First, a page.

Building Your Business with Customer-Focused Solutions
Thanks to over six years of ongoing research and an investment of $30 million, Arthur Andersen has created its Global Best Practices Database to uncover breakthrough thinking at world-class companies. Now, in Best Practices, Arthur Andersen for the first time shares its understanding of how more than forty best-practices companies focus on their customers, create growth, reduce cost, and increase profits. Managers of any business in any industry can adapt and apply what those companies do best.
Unlike most books based merely on an author's own theories or limited anecdotal experience, Best Practices is backed up by 30,000 pages of active, documented data on hundreds of companies worldwide. This book concentrates primarily on customers and how to involve them in everything from the design of products and services to marketing, selling, and product delivery.
Perhaps the greatest value of the book lies in its linking of best practices to business processes, thereby encouraging managers to expand their thinking and engage in creative problem-solving with the help of insights from companies inside or outside their own industry For example, the manager of a clothing store chain can study how Federal Express adapted the concept of just-in-time manufacturing to its rapid delivery of parts between supplier and customer. The owner of a small coffee shop chain might learn from American Express and Peapod how to target customers by offering particular products and predicting exactly when they will make their next purchases.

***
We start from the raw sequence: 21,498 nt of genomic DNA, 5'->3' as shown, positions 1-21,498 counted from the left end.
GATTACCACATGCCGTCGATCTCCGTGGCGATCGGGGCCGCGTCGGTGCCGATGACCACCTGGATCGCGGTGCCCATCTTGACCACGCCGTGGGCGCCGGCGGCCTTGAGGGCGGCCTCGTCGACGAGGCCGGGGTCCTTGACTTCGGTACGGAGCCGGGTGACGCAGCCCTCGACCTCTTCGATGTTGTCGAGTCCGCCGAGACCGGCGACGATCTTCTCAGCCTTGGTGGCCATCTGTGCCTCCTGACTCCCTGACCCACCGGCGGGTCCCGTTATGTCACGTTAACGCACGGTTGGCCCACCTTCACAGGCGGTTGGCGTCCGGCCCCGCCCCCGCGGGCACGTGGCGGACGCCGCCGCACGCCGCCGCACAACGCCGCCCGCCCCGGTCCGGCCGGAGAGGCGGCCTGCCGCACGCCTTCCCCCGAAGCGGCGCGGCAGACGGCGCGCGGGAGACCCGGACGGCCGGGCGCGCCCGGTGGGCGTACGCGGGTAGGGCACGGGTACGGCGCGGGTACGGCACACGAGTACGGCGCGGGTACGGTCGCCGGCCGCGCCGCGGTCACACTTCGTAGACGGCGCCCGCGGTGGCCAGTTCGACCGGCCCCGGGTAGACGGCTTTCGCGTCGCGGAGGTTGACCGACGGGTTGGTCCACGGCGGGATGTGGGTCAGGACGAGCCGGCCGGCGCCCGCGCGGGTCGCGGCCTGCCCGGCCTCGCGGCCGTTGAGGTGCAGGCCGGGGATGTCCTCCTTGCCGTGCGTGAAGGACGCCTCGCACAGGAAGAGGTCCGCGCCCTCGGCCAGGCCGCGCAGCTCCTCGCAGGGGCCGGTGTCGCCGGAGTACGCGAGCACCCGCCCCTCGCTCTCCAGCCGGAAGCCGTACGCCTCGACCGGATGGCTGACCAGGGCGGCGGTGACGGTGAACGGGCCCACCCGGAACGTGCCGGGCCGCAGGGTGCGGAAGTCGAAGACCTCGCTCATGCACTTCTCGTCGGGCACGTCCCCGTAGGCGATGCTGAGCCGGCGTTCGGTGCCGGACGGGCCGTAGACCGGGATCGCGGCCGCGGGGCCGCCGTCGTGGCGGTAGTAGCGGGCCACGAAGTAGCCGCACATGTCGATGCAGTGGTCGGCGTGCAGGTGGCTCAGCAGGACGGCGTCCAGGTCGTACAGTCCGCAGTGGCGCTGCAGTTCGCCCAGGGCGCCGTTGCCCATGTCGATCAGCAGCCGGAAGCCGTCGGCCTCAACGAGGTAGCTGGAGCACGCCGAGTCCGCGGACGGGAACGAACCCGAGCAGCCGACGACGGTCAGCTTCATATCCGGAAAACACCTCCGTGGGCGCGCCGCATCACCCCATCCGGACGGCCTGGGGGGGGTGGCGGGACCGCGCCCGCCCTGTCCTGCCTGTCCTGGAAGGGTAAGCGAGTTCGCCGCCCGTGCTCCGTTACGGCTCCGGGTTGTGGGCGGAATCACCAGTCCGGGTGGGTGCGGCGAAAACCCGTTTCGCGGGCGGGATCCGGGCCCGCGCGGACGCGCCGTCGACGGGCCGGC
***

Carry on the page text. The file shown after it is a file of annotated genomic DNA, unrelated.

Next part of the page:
These and other examples will help business people diagnose the processes in place at their own companies and determine how best to improve them. Comprehensive and on the cutting edge, Best Practices will serve as an invaluable information resource.
Reading Group Guide
1. What are your company's "Best Practices"? Are there any best practices you can adopt from your number one competitor? Why or why not?
2. Coldwell Banker Relocation Services has a 99 percent client retention rate. How does it keep its customers so happy -- and what can you learn from their strategies? What is your customer retention rate? Does it indicate any trends you can act upon?
3. Over a two year period, Nike increased its total sales to women from 15 percent to 65 percent. How did Nike expand this market segment so quickly -- and what can you learn from their strategy?
4. How do you gather customer input about product design and use? Telephone or mail surveys? Internet bulletin boards? Focus groups? Feasibility studies? To what extent do you involve customers in the design of prototypes? What about their customers?
5. How easy is it for clients or customers to reach someone at your company with a proposed change or refinement? How long does it take for your company to respond? How many people get to see and discuss the proposal? see more